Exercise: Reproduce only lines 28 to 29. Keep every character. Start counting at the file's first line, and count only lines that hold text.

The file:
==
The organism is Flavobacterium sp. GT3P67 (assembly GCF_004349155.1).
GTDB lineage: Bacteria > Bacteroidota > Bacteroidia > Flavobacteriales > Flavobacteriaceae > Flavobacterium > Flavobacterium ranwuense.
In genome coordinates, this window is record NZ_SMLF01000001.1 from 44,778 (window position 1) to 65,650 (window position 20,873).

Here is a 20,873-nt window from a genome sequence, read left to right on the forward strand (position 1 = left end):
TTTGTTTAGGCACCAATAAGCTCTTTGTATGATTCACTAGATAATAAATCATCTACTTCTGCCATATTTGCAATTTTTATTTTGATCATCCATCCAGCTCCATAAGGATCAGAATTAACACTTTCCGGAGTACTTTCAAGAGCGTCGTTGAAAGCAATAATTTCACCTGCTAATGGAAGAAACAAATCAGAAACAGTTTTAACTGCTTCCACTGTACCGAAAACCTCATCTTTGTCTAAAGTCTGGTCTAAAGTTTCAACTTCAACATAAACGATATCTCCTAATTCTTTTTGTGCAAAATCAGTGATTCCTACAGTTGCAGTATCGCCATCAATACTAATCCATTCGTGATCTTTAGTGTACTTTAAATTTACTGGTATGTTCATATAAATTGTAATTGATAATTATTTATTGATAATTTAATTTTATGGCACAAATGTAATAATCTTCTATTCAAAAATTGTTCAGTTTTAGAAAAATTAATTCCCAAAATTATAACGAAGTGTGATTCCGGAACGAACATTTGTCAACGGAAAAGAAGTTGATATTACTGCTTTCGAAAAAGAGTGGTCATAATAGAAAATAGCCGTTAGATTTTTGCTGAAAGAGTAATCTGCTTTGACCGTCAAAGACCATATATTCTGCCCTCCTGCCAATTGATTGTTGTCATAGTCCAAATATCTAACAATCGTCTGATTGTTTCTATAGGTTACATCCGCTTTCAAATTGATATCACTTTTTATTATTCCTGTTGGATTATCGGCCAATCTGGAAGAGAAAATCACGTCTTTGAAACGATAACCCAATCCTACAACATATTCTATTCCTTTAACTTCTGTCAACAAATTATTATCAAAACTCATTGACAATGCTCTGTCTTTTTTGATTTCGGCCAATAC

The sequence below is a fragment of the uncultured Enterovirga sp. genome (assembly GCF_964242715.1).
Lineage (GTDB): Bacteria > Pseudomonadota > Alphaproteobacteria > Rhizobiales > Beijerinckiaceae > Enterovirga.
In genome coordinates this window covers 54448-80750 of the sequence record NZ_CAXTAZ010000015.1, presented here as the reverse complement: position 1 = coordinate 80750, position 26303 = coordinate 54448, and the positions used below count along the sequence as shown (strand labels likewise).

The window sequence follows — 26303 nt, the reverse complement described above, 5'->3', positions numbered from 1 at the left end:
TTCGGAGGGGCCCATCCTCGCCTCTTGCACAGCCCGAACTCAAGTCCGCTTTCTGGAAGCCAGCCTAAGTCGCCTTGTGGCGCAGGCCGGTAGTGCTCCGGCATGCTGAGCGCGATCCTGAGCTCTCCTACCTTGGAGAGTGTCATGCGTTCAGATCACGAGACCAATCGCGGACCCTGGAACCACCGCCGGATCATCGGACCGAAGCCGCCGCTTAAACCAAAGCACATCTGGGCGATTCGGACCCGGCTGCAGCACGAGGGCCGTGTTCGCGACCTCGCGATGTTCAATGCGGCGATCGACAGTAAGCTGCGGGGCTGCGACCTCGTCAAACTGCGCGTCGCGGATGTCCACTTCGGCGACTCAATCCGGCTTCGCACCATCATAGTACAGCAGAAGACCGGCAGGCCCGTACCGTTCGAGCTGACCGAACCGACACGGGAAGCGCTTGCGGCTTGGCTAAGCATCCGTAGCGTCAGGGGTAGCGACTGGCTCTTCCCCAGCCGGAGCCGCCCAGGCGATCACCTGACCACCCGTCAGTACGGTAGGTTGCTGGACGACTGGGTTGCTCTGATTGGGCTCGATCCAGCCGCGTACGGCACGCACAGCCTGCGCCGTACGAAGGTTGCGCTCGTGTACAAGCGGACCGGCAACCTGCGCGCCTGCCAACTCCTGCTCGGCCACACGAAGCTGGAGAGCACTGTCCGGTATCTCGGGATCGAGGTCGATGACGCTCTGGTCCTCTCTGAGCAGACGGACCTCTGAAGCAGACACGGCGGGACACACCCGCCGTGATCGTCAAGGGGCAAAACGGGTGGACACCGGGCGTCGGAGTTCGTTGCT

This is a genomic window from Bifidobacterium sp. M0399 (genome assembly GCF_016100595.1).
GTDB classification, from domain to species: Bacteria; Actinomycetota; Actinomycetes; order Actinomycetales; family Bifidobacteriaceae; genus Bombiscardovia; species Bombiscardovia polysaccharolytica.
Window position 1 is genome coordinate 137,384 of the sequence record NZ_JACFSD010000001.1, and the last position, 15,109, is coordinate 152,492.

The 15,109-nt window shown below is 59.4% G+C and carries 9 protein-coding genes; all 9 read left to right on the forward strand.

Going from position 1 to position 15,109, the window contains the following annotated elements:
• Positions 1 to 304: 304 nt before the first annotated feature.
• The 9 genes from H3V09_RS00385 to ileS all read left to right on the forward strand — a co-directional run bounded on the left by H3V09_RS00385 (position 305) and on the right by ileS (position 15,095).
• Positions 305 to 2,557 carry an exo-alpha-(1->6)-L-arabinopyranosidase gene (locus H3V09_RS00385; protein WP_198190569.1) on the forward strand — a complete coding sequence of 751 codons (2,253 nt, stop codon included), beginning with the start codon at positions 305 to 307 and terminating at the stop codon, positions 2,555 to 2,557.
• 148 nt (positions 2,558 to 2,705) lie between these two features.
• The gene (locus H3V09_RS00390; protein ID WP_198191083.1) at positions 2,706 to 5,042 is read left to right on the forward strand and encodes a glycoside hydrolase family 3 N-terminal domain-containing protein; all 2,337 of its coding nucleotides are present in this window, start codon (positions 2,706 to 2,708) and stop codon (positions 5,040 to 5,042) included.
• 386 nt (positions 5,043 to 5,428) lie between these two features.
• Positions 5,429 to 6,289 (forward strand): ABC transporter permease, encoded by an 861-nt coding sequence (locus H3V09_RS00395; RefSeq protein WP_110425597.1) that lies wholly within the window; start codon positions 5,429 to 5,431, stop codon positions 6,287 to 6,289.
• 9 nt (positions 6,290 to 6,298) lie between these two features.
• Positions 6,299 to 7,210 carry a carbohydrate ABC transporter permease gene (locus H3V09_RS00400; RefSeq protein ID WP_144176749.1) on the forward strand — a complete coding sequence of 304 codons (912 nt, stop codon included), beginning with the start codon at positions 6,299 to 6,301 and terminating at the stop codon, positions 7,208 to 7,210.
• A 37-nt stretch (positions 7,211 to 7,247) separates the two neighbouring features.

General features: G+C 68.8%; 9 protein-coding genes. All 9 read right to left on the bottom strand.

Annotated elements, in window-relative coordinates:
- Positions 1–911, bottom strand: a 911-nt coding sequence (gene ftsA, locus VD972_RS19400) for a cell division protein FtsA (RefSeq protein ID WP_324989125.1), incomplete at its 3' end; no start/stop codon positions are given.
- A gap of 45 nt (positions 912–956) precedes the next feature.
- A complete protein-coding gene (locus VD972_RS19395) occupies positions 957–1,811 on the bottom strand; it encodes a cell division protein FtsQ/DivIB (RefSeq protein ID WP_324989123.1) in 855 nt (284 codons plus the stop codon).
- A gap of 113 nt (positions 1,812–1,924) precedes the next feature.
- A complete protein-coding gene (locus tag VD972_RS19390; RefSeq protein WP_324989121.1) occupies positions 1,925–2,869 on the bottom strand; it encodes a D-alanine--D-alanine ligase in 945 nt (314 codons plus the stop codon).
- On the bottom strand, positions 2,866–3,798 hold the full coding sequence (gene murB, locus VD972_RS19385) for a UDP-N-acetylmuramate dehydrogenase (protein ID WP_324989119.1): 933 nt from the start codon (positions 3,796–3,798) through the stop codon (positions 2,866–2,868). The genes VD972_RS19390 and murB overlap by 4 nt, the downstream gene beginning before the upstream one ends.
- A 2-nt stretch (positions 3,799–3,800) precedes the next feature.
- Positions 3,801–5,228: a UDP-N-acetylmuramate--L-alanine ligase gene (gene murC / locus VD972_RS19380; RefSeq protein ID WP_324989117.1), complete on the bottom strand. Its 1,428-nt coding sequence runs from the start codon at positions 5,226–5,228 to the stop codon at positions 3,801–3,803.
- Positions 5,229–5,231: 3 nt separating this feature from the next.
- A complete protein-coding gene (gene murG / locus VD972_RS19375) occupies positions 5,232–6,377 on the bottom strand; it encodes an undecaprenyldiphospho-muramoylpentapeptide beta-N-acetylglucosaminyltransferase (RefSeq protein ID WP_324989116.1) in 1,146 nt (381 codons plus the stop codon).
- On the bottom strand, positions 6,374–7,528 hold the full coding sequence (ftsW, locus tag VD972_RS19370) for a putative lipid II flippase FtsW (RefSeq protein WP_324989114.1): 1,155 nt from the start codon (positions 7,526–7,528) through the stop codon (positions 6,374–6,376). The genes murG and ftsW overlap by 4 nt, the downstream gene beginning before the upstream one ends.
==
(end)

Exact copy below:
- Positions 1–911, bottom strand: a 911-nt coding sequence (gene ftsA, locus VD972_RS19400) for a cell division protein FtsA (RefSeq protein ID WP_324989125.1), incomplete at its 3' end; no start/stop codon positions are given.
- A gap of 45 nt (positions 912–956) precedes the next feature.